Co-Op Spg. Mills Federation Limited and Another Vs. Ram Pratap Yadav & Ors
 Insc 1011 (5
Sema & Altamas Kabir Altamas Kabir,J.
appeal by way of special leave is directed against the judgment and order dated
18th January, 2005 passed by the High Court of
Judicature at Allahabad in Civil Misc. Writ Petition No.
51699 of 2000, whereby the order challenged in the writ petition was quashed
and the writ petition was allowed.
will appear from the materials on record, the respondent No. 1 herein, Shri Ram
Pratap Yadav, was appointed as Secretary/General Manager of the Mau-Aima Sarkari
Katai Mills Limited at Mau-Aima in Allahabad on 24th January, 1990 by the U.P.
Co-operative Spinning Mills Federation Limited (hereinafter referred to as
Federation), which is the apex body of various Co- operative Spinning
Mills in the State of Uttar Pradesh.
his tenure as such General Manager of the Mau- Aima Spinning Mill various
complaints were received against him in regard to serious financial
irregularities alleged to have been committed by him. A charge-sheet containing
15 charges was served on him, of which the Enquiry Officer found charges 1, 4,
11 and 14 to have been fully proved, while charges 3, 8, 9, 12 and 13 were held
to have been partly proved. The other 6 remaining charges, were held not to
have been proved.
enquiry report was thereafter placed before the Disciplinary Authority, which,
while confirming the report of the Enquiry Officer, omitted charge No. 8
holding that the same had not been proved either fully or partly.
basis of his findings the Disciplinary Authority removed the respondent No. 1
from the service of the U.P. Co-operative Spinning Mill Federation Limited by
his order dated 9th
May, 1996. The order
of his removal was challenged by the respondent No. 1 before the Appellate
Authority after three years on 7th July, 1999.
The said appeal filed by the respondent No.1 was ultimately dismissed on 11th July, 2000.
may, however, be stated that the respondent No. 1 had challenged his removal by
way of a writ petition in 1996 and the same was disposed of with leave to make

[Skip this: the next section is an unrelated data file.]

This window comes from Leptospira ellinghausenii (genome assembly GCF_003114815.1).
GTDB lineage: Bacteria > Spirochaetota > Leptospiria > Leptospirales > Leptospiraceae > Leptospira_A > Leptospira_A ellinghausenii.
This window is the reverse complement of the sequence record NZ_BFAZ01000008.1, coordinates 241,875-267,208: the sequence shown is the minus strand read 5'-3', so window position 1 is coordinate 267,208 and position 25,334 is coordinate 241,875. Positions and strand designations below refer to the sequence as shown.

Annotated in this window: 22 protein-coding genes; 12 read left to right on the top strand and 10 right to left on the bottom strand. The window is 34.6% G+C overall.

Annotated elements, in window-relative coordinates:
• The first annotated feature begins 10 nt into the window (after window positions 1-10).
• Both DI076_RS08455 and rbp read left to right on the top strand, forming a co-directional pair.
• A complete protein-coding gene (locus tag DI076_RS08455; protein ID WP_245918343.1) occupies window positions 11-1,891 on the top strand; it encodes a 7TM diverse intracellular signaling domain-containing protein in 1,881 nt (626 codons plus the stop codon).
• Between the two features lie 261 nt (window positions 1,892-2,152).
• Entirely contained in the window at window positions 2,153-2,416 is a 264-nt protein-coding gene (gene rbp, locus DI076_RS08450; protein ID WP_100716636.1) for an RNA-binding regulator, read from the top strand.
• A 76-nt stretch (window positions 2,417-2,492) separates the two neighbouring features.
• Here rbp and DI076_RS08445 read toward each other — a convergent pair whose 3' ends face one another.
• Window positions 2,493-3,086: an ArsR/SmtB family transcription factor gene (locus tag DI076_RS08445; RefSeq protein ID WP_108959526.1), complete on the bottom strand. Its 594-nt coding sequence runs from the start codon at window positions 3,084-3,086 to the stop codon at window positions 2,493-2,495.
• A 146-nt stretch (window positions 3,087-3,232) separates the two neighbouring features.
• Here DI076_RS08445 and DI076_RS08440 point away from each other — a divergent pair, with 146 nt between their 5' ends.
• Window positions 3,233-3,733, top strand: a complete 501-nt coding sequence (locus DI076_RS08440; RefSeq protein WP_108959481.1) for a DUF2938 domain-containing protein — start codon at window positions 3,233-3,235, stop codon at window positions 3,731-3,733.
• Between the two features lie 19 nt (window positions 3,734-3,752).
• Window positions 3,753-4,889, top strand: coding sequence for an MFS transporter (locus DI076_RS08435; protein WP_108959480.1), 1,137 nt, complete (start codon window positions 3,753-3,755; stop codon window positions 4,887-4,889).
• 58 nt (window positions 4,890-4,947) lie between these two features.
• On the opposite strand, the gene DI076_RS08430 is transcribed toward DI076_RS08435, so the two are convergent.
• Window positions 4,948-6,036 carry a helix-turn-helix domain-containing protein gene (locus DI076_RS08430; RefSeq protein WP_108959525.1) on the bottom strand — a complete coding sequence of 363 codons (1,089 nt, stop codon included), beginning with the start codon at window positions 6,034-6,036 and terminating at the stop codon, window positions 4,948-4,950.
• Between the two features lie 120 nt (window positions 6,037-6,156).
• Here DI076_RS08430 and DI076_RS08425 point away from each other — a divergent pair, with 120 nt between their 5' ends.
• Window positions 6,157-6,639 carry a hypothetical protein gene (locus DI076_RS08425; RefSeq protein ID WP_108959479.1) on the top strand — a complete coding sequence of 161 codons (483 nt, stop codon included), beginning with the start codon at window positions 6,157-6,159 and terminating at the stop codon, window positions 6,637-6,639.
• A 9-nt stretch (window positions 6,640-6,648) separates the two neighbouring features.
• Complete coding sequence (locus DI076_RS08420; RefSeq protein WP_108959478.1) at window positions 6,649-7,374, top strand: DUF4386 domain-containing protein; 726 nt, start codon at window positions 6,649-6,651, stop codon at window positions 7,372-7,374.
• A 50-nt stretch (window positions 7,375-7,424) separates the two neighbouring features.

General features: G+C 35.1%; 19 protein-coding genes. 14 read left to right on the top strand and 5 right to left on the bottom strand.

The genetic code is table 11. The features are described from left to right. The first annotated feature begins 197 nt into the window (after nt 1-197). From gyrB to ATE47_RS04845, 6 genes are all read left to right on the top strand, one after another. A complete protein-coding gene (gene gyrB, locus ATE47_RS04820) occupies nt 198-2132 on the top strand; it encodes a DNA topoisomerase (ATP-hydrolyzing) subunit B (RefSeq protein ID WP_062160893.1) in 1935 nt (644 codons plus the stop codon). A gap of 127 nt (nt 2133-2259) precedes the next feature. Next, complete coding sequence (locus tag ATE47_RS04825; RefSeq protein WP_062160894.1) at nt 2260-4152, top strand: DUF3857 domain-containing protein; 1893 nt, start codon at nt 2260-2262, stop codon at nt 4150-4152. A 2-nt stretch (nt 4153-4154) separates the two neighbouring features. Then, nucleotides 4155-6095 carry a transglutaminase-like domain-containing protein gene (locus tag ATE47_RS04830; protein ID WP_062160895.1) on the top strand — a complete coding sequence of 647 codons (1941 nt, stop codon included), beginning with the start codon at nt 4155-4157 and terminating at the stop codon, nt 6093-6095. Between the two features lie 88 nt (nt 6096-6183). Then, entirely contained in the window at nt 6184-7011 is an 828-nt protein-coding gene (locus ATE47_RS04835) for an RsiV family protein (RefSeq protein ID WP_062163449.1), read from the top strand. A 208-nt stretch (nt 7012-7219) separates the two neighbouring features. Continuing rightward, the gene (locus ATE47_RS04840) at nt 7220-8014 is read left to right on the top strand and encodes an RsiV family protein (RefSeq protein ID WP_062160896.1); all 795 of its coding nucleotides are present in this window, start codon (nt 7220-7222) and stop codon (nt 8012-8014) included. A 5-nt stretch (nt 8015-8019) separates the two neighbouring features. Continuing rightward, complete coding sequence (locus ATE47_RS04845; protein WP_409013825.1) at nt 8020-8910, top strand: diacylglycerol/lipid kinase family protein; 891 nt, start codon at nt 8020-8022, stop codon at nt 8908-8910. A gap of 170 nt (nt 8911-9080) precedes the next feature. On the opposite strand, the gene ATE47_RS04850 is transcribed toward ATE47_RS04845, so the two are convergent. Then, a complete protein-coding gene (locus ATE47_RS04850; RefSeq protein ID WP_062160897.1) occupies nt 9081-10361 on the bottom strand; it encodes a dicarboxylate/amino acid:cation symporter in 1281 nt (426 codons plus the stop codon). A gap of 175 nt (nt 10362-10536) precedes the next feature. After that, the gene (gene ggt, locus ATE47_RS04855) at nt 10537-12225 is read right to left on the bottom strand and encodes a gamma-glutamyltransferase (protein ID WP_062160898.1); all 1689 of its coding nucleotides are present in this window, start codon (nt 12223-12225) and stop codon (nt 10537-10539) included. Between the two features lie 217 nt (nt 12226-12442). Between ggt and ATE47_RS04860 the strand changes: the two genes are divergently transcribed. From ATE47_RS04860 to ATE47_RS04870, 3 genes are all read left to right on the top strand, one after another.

a representation before the concerned authority of the Federation.
Subsequently, he filed Civil Misc. Writ Petition No. 51699 of 2000 challenging
the order dated 9th
May, 1996 by which he
was removed from the service of the Federation.
main contention of the respondent No.1/Writ Petitioner was set out in
paragraphs 14, 15, 16 and 17 of the writ petition which have been extracted in
the judgment of the Allahabad High Court impugned in the instant proceedings
and are also re-produced hereinbelow for the sake of reference :-
That before dispending with the services of the petitioner no approval of the
U.P. Co-operative Institutional Service Board as envisaged by Regulation 87
read with Section 84 of U.P. Co- operative Societies Employees Service
Regulation, 1975 has been obtained.
That the U.P. Co-operative Institutional Service Board has been established by
means of a notification dated 4.3.1972 under Section 122(1) of the U.P.
Co-operative Societies Act, 1965 conferring power upon the U.P. Co- operative
Industrial Service Board with regard to employees of the categories of
co-operative societies specified in the said notification.
That the aforesaid notification covers apex level societies. The apex
level society are defined under Section 2(1-4) of the 1965 Act as including co-
operative societies whose membership includes at least one other Central Co-
operative Society, whose area of operation covers the whole of U.P. and whose